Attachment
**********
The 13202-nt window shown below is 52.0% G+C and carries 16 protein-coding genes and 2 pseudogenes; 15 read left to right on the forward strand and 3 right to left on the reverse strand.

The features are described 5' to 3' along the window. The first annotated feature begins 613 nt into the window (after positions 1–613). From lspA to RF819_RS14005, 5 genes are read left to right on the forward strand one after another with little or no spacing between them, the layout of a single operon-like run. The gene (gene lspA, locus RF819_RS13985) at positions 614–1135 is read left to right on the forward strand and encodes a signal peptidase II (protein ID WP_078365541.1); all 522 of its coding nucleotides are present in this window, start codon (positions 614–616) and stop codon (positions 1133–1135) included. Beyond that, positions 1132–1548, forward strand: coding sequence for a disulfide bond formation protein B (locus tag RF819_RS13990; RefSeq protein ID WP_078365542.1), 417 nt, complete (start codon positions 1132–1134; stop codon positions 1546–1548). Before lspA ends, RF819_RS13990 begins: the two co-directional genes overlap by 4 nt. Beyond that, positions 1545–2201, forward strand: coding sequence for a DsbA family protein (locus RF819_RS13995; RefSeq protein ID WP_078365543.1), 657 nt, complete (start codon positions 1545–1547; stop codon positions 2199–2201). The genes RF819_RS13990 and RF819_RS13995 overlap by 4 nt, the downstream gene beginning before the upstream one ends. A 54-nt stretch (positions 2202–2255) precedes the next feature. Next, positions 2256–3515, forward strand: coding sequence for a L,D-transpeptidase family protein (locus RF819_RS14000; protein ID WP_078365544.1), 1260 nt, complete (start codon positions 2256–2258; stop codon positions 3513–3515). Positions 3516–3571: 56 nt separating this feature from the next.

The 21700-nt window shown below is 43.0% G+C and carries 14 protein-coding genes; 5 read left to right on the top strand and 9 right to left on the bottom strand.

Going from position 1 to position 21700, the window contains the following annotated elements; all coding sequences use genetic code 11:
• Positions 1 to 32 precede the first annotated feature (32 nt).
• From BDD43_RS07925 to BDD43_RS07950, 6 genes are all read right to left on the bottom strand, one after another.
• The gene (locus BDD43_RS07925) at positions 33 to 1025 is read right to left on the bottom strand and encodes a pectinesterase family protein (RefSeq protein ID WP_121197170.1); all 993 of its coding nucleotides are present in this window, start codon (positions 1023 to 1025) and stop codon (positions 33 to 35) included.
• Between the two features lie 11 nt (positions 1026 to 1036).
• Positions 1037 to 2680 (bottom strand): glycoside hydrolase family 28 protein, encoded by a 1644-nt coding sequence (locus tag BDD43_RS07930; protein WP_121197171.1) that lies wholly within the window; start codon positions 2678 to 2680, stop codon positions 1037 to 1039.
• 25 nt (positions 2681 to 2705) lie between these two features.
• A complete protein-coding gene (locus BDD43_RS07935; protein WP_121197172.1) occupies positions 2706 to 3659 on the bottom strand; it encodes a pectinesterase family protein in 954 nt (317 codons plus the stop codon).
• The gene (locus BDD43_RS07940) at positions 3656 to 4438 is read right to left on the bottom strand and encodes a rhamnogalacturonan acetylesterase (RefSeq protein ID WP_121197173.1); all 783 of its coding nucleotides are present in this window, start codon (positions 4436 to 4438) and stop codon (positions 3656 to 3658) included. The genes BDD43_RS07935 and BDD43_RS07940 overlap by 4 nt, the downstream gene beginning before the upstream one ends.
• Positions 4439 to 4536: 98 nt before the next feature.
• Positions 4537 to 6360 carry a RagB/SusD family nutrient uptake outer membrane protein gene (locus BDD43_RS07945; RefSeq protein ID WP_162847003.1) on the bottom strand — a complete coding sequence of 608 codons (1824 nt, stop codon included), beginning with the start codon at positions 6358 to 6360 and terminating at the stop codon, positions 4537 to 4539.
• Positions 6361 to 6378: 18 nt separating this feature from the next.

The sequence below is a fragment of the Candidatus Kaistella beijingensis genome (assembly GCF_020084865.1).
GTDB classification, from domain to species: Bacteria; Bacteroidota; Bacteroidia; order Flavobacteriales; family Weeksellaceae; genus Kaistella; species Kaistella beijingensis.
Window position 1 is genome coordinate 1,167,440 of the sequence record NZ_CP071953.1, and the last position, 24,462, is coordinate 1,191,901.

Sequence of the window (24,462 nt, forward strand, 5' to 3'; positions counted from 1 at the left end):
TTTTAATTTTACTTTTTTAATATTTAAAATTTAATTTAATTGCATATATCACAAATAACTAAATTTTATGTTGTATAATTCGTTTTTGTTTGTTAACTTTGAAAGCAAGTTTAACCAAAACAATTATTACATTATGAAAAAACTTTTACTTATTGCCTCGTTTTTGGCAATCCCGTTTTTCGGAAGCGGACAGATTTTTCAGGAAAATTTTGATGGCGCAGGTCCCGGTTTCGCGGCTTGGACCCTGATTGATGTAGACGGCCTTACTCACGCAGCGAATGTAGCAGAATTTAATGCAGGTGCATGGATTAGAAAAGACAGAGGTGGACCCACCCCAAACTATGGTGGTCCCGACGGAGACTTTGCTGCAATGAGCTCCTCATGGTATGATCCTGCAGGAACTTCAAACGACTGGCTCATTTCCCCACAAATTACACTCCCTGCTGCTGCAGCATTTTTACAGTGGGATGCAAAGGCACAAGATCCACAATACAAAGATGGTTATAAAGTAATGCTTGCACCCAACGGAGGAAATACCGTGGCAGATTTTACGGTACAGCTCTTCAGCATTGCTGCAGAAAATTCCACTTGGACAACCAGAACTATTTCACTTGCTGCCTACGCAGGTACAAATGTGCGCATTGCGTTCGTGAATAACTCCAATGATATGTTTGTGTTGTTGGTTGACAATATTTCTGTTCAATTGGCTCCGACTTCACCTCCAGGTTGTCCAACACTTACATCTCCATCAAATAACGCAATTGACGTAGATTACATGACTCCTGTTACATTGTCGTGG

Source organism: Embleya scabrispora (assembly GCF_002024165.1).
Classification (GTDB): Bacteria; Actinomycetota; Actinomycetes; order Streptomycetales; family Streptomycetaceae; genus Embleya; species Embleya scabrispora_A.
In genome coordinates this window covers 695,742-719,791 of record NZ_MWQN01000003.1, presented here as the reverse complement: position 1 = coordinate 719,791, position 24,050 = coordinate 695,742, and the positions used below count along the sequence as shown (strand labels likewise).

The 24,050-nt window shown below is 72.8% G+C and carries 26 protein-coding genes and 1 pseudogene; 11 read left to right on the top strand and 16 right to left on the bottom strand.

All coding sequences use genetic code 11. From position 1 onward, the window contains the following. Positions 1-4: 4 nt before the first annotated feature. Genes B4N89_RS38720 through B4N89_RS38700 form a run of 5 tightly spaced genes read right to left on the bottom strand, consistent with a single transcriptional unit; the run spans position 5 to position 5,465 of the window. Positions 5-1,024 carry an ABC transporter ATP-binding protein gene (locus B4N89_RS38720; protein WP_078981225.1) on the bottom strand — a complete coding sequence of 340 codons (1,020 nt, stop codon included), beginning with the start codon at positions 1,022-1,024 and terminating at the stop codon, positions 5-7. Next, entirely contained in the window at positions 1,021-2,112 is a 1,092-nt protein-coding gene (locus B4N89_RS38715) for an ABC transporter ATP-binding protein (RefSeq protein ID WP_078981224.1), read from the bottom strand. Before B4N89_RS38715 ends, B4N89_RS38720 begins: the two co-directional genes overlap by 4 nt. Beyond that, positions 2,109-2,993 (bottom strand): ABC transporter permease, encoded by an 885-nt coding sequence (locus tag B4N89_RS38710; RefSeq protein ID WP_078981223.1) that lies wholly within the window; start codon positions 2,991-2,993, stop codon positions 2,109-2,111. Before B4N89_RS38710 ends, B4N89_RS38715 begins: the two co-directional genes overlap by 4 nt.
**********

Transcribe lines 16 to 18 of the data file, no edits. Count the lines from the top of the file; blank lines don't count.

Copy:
The sequence below is a fragment of the Candidatus Kaistella beijingensis genome (assembly GCF_020084865.1).
GTDB classification, from domain to species: Bacteria; Bacteroidota; Bacteroidia; order Flavobacteriales; family Weeksellaceae; genus Kaistella; species Kaistella beijingensis.
Window position 1 is genome coordinate 1,167,440 of the sequence record NZ_CP071953.1, and the last position, 24,462, is coordinate 1,191,901.